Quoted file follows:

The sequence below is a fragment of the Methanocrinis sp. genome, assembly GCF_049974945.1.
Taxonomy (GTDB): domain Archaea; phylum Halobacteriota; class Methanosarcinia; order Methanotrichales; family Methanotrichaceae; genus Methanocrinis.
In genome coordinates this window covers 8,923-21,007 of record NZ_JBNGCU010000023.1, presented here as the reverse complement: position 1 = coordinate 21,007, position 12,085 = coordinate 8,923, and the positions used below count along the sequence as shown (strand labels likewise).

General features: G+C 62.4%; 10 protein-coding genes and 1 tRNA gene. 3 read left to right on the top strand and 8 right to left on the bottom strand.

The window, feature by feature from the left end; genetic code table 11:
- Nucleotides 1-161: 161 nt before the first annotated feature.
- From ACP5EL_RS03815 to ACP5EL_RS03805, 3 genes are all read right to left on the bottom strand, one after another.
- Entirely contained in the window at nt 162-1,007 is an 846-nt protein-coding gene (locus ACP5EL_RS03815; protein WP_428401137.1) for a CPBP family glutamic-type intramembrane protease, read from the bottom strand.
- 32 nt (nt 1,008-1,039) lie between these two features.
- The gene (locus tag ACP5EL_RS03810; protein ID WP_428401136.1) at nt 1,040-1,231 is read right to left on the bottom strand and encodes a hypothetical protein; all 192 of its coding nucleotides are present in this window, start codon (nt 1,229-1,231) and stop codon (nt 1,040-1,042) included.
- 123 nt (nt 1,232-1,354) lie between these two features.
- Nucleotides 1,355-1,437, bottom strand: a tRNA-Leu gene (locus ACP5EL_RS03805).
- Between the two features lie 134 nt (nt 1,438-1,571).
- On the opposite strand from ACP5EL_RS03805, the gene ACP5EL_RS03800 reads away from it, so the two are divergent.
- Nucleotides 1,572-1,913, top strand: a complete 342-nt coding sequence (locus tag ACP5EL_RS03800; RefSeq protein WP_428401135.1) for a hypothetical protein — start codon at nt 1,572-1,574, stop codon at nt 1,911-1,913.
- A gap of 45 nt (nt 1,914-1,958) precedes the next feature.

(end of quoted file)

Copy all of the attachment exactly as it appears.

The sequence below is a fragment of the Methanocrinis sp. genome, assembly GCF_049974945.1.
Taxonomy (GTDB): domain Archaea; phylum Halobacteriota; class Methanosarcinia; order Methanotrichales; family Methanotrichaceae; genus Methanocrinis.
In genome coordinates this window covers 8,923-21,007 of record NZ_JBNGCU010000023.1, presented here as the reverse complement: position 1 = coordinate 21,007, position 12,085 = coordinate 8,923, and the positions used below count along the sequence as shown (strand labels likewise).

General features: G+C 62.4%; 10 protein-coding genes and 1 tRNA gene. 3 read left to right on the top strand and 8 right to left on the bottom strand.

The window, feature by feature from the left end; genetic code table 11:
- Nucleotides 1-161: 161 nt before the first annotated feature.
- From ACP5EL_RS03815 to ACP5EL_RS03805, 3 genes are all read right to left on the bottom strand, one after another.
- Entirely contained in the window at nt 162-1,007 is an 846-nt protein-coding gene (locus ACP5EL_RS03815; protein WP_428401137.1) for a CPBP family glutamic-type intramembrane protease, read from the bottom strand.
- 32 nt (nt 1,008-1,039) lie between these two features.
- The gene (locus tag ACP5EL_RS03810; protein ID WP_428401136.1) at nt 1,040-1,231 is read right to left on the bottom strand and encodes a hypothetical protein; all 192 of its coding nucleotides are present in this window, start codon (nt 1,229-1,231) and stop codon (nt 1,040-1,042) included.
- 123 nt (nt 1,232-1,354) lie between these two features.
- Nucleotides 1,355-1,437, bottom strand: a tRNA-Leu gene (locus ACP5EL_RS03805).
- Between the two features lie 134 nt (nt 1,438-1,571).
- On the opposite strand from ACP5EL_RS03805, the gene ACP5EL_RS03800 reads away from it, so the two are divergent.
- Nucleotides 1,572-1,913, top strand: a complete 342-nt coding sequence (locus tag ACP5EL_RS03800; RefSeq protein WP_428401135.1) for a hypothetical protein — start codon at nt 1,572-1,574, stop codon at nt 1,911-1,913.
- A gap of 45 nt (nt 1,914-1,958) precedes the next feature.